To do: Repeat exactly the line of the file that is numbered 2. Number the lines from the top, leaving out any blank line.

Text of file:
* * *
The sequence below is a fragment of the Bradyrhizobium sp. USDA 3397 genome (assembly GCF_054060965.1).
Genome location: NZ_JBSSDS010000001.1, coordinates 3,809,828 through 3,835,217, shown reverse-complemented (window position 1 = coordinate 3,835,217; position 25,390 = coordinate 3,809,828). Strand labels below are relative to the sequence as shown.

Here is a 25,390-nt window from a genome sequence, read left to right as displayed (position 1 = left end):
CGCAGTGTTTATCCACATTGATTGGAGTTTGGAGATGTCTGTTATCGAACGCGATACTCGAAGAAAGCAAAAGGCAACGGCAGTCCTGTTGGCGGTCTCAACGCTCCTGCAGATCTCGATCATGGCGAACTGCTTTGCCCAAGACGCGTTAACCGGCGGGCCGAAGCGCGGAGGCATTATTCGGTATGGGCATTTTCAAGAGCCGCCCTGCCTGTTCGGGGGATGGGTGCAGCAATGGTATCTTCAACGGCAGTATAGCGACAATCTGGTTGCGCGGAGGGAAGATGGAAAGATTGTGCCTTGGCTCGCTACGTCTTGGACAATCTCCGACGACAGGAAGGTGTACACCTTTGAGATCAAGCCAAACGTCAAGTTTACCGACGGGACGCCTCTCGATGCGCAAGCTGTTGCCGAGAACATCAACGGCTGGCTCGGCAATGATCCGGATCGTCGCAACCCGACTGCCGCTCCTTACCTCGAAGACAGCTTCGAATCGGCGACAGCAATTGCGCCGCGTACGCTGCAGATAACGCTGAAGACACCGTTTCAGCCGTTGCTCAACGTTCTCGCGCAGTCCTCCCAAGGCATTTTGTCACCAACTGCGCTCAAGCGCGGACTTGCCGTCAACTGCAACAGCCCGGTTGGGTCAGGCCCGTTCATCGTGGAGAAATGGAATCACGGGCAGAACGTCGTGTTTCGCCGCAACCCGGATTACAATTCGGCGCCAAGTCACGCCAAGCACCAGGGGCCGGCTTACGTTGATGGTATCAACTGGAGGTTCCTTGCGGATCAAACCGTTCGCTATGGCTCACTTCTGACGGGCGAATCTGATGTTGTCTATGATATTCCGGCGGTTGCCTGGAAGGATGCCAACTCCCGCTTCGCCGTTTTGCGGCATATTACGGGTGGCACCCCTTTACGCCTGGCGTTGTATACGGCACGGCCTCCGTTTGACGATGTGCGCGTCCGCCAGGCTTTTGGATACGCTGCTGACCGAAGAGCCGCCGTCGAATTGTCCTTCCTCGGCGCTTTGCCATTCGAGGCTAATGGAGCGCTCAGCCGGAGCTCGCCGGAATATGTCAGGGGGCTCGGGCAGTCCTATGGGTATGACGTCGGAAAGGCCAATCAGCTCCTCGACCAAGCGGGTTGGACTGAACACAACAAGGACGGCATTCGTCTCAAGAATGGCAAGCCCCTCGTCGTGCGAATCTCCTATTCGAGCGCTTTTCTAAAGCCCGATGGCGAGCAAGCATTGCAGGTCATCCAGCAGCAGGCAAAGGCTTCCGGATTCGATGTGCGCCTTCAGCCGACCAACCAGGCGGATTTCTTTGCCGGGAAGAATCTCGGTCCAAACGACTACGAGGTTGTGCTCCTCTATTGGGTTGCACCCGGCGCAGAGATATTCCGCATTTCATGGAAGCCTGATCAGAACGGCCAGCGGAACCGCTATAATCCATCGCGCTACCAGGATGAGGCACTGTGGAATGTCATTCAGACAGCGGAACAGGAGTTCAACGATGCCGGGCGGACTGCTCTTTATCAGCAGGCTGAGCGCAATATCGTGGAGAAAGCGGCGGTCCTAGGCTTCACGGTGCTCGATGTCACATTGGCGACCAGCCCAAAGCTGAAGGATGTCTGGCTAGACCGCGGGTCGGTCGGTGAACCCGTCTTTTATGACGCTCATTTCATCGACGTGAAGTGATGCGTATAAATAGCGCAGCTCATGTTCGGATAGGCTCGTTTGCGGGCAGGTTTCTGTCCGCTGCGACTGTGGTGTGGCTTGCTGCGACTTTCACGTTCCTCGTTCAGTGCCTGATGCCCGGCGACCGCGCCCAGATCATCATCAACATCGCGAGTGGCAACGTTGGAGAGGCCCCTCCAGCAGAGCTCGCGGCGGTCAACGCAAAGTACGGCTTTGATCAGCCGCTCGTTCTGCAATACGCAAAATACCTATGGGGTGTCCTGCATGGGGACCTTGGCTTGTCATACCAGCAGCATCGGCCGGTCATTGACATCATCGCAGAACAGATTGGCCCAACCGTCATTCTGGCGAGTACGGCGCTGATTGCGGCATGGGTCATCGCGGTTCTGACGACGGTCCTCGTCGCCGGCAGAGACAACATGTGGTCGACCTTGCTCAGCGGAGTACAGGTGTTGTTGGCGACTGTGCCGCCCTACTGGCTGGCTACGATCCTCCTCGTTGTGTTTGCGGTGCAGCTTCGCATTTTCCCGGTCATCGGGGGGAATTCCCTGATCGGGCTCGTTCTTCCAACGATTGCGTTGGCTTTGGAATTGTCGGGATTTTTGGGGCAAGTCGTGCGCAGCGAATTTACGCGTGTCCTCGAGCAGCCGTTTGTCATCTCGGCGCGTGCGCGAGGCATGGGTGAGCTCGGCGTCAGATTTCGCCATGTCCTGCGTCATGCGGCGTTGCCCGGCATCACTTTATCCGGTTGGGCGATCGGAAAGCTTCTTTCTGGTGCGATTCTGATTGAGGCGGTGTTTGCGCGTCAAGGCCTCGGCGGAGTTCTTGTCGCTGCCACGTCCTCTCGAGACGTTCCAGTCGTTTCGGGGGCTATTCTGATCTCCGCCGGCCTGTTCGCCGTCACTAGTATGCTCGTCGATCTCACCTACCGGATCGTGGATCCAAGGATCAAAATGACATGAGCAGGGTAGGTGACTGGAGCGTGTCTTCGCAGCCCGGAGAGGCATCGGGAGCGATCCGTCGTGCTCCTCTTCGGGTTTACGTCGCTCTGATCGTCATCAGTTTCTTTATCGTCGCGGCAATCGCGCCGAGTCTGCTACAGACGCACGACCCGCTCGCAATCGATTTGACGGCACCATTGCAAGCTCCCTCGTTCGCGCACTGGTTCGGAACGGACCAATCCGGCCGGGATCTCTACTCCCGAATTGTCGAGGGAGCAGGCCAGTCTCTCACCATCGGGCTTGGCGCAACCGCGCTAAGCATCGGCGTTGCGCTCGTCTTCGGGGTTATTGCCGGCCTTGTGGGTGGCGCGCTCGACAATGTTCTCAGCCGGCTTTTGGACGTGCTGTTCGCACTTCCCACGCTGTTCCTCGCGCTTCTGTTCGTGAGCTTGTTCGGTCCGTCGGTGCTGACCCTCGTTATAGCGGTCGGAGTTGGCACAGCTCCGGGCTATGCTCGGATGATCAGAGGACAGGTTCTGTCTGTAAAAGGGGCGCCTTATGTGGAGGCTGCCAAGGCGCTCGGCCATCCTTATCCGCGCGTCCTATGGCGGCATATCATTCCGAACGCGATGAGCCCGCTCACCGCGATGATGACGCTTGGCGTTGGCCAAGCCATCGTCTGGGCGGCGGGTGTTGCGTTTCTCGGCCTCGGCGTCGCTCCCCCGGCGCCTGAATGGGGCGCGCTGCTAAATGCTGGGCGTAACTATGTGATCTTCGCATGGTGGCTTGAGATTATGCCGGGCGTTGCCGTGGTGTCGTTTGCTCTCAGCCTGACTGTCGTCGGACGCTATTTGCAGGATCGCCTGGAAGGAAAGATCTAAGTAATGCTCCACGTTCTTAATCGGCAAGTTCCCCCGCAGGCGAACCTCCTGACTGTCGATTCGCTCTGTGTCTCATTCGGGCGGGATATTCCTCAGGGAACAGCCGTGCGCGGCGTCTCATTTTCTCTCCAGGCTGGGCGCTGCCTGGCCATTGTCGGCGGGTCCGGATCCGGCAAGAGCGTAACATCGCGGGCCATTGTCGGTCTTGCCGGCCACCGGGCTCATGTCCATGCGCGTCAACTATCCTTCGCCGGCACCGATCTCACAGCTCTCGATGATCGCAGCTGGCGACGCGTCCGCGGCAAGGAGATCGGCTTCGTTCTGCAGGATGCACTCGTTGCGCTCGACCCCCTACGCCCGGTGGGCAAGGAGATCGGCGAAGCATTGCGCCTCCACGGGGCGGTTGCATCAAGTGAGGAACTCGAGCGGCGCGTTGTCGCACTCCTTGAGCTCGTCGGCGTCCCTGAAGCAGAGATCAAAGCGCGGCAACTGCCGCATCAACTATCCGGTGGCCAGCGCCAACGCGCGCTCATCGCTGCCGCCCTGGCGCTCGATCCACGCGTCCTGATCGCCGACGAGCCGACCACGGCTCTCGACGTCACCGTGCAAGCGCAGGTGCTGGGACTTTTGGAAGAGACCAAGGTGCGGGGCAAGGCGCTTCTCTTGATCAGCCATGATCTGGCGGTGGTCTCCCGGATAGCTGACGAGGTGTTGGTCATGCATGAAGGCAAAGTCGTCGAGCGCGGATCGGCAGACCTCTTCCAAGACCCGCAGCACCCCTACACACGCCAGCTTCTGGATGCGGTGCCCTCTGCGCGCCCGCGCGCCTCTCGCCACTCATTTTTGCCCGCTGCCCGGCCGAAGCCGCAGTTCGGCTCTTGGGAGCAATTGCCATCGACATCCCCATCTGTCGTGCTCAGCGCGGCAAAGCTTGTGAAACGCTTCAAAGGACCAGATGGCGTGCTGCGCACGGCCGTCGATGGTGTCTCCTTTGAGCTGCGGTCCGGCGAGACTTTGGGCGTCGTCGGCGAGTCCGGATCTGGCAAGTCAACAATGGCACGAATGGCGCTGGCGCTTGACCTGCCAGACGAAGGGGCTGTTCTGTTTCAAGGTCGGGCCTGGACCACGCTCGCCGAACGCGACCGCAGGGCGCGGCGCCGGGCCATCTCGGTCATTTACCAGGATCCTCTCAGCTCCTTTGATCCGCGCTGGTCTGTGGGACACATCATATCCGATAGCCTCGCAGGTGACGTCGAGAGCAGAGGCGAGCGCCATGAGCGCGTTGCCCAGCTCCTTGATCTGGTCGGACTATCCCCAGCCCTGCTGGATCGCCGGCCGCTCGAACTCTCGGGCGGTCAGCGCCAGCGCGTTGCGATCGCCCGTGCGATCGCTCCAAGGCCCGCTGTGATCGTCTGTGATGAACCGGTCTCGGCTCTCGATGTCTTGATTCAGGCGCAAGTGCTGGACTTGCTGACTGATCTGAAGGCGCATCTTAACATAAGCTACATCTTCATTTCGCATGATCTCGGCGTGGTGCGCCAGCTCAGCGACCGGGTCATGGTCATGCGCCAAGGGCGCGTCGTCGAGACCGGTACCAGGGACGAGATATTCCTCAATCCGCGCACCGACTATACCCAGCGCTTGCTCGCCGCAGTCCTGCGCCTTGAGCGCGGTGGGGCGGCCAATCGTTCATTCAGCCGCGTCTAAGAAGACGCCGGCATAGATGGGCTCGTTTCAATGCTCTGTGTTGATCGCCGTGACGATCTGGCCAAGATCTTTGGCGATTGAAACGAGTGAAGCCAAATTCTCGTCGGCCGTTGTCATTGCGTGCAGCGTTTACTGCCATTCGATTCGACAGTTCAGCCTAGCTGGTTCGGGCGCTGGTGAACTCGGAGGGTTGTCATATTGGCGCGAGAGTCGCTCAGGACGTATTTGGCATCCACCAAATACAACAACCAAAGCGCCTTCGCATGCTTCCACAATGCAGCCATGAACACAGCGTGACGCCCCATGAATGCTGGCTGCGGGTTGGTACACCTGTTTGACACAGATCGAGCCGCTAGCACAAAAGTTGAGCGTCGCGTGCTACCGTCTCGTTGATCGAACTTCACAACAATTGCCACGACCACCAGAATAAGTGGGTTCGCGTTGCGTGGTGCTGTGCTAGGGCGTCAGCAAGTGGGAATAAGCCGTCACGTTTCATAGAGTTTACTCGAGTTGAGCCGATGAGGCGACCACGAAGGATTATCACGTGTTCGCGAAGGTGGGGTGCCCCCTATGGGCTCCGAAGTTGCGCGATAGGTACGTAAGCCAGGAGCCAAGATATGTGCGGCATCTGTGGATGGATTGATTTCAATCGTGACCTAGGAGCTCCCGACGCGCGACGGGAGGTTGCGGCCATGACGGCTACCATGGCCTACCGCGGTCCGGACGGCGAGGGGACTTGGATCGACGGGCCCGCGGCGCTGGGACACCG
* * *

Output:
Genome location: NZ_JBSSDS010000001.1, coordinates 3,809,828 through 3,835,217, shown reverse-complemented (window position 1 = coordinate 3,835,217; position 25,390 = coordinate 3,809,828). Strand labels below are relative to the sequence as shown.